I thought I had stepped into one of the markets of Hong Kong. But it was the Richmond Night Market of Vancouver. A garish night market selling cheap trinkets. Skill-free Karaoke accompanied skillful food making displays.
Once you are out of the Bridgeport train station, the urban scene changed rapidly. We walked through dirt roads, guided by city traffic police and bright night lights to get to waterside barren ground where the market was setup. The long queue moved fast, tickets were cheap and then we were surrounded with deluge of trinkets – electronic junk, cute socks, Japanese swords, lenses to change your eye color… At bazaars like these, food is always the most fascinating part. Most of the food was some form of grilled or fried food – fried stinky tofu, fried calamari, grilled chicken, grilled shrimps, fried noodles… There were some curious food making on display like bubble waffles and fish shaped waffles. And then there were some fairly complex food being made like meat balls being formed with chopsticks.
On our recent trip to Vancouver, we happened to book an AirBnB home within a few blocks of Lemonade. Not only did this result in devouring of these gluten free chocolate and cherry brioches, we also had our only real tasting sandwich in over an year. Their gluten free bread comes close to real white bread in texture.
Saltwater happened to be located right opposite our cottage. We started our outdoor dinner with the raw deal where we were served the same variety of oysters raised in different waters – indeed they tasted different.
Their cheeses are made with milk from happy Jersey organic cows from John Taverna’s dairy, located in Chileno Valley in Marin County. On this trip, we tried a couple new ones:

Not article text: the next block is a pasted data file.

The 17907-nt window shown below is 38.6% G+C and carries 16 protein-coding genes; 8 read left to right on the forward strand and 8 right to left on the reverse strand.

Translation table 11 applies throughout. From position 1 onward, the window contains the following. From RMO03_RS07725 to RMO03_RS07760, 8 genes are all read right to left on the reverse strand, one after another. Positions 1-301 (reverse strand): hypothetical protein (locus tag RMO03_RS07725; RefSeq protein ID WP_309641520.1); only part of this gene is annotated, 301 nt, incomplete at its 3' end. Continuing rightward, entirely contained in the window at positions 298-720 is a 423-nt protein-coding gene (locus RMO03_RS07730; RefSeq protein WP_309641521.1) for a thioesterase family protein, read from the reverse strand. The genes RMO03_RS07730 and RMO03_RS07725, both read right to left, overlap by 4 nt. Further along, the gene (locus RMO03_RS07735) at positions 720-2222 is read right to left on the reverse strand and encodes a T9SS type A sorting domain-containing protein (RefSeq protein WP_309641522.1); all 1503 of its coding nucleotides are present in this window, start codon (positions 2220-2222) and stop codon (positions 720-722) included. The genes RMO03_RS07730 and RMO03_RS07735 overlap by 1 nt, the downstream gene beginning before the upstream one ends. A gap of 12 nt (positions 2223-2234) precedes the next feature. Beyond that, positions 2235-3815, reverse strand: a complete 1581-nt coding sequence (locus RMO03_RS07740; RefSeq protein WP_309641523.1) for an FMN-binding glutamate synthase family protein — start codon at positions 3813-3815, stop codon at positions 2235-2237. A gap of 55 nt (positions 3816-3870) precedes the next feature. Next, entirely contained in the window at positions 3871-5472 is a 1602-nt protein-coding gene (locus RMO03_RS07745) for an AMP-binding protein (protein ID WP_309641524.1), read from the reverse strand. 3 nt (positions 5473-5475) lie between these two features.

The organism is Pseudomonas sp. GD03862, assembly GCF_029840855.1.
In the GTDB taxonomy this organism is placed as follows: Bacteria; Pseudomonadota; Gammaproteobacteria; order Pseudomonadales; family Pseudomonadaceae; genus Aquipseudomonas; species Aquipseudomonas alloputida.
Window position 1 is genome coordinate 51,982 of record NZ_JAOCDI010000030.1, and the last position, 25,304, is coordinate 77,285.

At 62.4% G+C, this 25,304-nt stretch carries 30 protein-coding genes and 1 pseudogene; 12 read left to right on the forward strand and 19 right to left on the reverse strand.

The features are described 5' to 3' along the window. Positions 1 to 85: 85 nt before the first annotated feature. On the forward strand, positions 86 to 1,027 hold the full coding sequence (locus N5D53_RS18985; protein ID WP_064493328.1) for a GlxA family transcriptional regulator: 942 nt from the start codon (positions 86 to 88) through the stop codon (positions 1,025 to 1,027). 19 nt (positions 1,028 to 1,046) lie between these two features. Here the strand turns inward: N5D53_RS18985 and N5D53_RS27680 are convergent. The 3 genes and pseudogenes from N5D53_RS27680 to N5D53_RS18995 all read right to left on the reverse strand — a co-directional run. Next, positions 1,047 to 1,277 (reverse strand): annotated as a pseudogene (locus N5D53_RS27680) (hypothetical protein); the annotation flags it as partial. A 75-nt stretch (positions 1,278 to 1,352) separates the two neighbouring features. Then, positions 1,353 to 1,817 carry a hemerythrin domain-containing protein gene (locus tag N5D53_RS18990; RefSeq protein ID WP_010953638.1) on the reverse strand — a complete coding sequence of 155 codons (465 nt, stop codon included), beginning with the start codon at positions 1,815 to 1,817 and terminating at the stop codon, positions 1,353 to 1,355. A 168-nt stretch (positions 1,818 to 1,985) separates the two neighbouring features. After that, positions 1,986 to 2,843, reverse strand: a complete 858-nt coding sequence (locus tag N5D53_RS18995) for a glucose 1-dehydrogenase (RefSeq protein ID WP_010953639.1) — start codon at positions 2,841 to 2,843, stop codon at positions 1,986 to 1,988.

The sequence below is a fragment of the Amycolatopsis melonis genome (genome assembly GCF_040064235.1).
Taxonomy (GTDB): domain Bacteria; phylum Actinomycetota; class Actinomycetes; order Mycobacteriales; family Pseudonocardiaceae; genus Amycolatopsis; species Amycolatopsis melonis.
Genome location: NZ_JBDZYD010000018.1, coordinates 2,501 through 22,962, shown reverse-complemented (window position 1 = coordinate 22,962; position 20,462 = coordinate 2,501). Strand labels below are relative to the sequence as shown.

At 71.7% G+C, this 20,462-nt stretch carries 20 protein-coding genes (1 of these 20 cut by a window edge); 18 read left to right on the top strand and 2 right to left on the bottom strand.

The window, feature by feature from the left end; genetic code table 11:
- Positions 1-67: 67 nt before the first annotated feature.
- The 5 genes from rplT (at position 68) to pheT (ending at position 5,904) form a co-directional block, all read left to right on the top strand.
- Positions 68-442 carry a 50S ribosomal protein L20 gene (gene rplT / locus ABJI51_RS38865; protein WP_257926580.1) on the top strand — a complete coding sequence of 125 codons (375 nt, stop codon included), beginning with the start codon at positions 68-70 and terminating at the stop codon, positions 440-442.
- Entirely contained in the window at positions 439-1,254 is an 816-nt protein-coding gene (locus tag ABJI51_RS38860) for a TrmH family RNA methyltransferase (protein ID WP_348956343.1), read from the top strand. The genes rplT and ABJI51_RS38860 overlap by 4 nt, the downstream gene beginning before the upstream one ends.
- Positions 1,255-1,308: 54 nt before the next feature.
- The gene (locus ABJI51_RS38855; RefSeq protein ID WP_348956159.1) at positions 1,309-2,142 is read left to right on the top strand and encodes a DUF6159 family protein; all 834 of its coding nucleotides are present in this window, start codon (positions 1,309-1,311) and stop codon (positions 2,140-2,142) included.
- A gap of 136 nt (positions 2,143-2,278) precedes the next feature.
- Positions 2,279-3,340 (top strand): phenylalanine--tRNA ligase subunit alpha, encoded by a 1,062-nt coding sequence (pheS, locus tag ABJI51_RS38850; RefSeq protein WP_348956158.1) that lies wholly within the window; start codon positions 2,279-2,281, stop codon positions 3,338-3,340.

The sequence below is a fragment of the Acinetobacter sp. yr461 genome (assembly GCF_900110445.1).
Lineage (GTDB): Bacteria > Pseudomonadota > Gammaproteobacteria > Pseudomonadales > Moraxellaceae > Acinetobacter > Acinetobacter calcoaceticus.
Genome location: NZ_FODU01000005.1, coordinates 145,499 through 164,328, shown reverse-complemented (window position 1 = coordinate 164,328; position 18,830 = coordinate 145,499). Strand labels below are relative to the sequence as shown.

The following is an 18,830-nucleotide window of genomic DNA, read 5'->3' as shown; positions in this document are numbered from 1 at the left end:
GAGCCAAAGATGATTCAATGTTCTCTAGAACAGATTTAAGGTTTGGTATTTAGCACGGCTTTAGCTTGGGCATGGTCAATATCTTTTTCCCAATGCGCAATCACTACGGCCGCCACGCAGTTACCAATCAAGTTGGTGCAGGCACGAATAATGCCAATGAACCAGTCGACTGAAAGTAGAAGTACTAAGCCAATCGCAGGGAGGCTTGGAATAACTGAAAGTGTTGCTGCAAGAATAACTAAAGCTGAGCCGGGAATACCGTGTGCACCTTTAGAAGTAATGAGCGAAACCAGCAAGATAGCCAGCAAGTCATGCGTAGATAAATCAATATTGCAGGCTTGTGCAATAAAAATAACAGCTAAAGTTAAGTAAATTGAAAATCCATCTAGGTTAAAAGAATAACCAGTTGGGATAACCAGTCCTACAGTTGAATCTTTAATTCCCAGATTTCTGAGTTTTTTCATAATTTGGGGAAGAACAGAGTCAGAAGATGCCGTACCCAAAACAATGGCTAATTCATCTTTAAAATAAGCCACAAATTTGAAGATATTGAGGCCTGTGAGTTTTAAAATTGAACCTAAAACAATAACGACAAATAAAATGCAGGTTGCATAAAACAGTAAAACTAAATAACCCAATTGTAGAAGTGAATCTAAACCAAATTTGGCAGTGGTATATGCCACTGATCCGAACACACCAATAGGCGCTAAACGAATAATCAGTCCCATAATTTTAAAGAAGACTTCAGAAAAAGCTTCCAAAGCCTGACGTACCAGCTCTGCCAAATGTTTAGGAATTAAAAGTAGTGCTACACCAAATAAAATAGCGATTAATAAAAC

- Inverness: Cowgirl describes this as full flavored, tangy lactic curd with a dense, creamy mouth feel. This is aged for two weeks to create a delicate version of St Marcellin style cheese.
- St Pat: This is cowgirl’s spring seasonal cheese. This creamy semi-firm cheese is wrapped with nettle leaves that grow wild in Marin. Cowgirl describes this as mellow, soft, and full of smoky artichoke flavor.
In Bay Area, oyster on the half shell is usually $3 per piece. I am convinced that Oysters are calorie free food particularly when not accompanied by champagne. Hence, if it weren’t for the price, I think I would eat them by the dozens every day. Drakes Bay Oyster Shack is where you can get your oyster fix for half the price. They have been farming 4 generations at Point Reyes but we don’t know how long they will be allowed to continue. While they are, one hopes will continue to serve big fat plump oysters by the dozen. We landed up here towards the end of the day so all they had left were oysters doused in Bloody Mary mix – what a lovely start to the evening!
One can presumably spot myriad wild life at Point Reyes National Seashore but what we saw most were happy cows. I can only assume they are happy – rolling grasslands and other fellow cows as far as eyes can see. Occasional hikers and cold breeze can perhaps be considered the only hardship they endure.
Marin sun farms in a family owned pasture to fork farm with the restaurant right on Highway 1 at Point Reyes Station. Sea air and good hikes can easily prepare you for their fat and juicy steaks. Be prepared to wait an hour for your food, even if you are ordering just a burger, but the wait is well worth it.